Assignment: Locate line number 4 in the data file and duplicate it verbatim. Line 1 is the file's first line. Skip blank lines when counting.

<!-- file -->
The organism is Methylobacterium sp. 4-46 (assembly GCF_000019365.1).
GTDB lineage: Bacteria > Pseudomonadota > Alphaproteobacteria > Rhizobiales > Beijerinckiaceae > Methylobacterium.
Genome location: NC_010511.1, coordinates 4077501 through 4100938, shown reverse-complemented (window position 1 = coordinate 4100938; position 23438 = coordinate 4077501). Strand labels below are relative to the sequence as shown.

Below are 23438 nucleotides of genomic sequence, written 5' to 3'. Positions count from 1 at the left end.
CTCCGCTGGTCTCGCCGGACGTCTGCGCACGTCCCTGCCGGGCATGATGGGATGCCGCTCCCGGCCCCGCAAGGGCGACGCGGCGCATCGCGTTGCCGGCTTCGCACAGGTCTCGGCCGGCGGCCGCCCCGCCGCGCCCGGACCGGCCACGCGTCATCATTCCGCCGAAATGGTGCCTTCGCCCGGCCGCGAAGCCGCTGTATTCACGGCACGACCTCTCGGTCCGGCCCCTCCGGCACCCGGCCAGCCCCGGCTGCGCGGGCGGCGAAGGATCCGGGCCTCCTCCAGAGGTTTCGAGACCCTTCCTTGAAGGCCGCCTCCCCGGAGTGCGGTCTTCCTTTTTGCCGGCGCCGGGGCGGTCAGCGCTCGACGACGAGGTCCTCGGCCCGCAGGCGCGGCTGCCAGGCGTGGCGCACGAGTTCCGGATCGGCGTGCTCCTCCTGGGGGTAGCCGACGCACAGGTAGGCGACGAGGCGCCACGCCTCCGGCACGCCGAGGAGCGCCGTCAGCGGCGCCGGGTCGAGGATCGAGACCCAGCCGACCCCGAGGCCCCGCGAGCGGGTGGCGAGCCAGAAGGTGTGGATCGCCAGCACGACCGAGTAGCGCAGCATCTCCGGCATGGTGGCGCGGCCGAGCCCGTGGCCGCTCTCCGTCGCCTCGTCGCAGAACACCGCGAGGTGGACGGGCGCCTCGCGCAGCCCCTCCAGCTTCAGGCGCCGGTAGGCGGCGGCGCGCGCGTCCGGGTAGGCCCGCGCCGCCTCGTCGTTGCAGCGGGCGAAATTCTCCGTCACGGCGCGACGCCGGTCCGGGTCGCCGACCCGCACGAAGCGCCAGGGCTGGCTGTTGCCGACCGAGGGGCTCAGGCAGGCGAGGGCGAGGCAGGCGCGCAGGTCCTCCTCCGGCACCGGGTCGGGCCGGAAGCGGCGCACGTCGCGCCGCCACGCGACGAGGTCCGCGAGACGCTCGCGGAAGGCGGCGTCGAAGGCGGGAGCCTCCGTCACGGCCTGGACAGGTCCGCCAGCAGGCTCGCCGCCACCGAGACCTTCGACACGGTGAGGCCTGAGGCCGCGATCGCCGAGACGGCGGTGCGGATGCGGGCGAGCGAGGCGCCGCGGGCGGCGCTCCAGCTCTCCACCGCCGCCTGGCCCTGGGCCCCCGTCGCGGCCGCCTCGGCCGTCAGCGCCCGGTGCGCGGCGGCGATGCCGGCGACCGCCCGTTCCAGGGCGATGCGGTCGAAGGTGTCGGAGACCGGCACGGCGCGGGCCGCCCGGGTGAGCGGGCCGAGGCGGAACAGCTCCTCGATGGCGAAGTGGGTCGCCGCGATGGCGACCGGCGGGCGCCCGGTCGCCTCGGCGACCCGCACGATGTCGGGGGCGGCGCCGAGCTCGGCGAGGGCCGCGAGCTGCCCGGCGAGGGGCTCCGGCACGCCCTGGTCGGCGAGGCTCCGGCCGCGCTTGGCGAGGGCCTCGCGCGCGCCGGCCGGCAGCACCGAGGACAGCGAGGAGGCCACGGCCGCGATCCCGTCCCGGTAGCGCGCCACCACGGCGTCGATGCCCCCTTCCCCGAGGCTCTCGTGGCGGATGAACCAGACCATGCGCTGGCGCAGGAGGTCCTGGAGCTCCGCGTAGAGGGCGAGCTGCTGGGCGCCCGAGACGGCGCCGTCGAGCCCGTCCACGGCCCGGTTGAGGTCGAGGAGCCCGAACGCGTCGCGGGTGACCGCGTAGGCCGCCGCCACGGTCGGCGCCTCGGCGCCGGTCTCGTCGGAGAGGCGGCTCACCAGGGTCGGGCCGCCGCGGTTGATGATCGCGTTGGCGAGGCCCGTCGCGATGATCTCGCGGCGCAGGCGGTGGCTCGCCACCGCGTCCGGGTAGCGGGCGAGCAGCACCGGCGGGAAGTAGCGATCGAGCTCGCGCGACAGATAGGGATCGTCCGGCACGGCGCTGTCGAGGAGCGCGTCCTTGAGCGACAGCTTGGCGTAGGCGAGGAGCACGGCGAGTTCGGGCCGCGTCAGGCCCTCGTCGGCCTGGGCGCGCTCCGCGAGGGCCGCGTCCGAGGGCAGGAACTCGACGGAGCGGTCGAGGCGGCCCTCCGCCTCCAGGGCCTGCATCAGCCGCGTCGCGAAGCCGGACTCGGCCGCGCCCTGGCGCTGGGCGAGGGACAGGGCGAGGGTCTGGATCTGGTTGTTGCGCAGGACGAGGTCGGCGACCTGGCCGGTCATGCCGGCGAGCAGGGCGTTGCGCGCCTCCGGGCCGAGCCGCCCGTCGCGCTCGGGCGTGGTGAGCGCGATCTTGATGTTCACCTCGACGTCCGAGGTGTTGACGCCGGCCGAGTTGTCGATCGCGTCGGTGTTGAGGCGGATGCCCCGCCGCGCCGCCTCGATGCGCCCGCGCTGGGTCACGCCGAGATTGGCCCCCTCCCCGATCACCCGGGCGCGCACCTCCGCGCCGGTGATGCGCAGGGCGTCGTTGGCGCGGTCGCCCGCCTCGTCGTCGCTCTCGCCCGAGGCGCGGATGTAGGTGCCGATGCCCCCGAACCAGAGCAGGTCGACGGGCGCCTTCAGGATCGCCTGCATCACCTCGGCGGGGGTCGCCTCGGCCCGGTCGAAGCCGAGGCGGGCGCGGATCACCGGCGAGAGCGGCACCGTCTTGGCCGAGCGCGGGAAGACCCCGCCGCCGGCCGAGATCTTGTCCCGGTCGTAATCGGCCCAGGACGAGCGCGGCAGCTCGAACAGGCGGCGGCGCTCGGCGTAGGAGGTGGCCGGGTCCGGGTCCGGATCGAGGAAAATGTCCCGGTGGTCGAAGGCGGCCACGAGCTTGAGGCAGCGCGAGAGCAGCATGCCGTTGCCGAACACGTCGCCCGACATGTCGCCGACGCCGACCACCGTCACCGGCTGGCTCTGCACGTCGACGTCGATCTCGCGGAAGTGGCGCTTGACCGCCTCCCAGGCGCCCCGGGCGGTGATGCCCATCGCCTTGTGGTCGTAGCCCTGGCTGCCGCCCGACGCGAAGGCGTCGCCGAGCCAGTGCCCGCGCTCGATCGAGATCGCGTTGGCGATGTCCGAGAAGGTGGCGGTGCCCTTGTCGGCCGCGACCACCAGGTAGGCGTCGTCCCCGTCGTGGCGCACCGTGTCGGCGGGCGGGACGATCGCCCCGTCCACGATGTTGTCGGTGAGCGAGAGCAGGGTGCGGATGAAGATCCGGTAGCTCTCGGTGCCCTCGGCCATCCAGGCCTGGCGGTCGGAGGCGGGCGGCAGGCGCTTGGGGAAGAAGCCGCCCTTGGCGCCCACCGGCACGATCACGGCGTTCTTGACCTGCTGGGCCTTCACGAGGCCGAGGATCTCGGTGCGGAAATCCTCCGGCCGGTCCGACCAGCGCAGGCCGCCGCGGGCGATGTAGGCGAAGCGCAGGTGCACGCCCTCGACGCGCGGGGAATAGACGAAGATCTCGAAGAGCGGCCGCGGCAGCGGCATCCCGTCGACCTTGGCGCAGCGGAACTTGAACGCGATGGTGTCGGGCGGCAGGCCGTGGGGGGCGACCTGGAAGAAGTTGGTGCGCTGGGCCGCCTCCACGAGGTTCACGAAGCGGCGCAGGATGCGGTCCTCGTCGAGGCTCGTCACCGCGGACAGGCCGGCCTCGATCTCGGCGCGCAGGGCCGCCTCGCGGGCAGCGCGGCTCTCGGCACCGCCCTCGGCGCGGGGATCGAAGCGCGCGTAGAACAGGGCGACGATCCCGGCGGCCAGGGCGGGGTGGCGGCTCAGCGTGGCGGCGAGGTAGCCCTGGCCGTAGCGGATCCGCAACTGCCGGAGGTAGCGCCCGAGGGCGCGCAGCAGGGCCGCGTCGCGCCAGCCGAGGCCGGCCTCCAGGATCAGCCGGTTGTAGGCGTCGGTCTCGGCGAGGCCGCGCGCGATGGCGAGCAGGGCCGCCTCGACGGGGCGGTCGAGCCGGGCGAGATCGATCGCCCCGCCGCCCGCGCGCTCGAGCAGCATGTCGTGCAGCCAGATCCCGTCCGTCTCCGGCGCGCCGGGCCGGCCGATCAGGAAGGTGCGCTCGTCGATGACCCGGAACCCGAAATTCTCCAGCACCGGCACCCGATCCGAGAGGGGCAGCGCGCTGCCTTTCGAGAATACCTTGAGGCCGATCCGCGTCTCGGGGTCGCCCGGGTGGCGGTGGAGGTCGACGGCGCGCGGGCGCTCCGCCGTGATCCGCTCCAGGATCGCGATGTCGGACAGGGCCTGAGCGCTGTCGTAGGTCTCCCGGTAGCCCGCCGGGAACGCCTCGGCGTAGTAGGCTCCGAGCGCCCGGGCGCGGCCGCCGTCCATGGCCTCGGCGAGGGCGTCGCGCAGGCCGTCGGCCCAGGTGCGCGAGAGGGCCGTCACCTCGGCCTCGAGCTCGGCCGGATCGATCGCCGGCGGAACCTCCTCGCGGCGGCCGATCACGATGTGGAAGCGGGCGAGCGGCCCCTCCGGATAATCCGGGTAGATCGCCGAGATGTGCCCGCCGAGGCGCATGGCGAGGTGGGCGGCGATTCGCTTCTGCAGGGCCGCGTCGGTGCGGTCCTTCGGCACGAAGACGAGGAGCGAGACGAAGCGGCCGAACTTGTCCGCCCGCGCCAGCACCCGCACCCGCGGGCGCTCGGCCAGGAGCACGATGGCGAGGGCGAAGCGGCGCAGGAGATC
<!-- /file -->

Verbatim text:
Below are 23438 nucleotides of genomic sequence, written 5' to 3'. Positions count from 1 at the left end.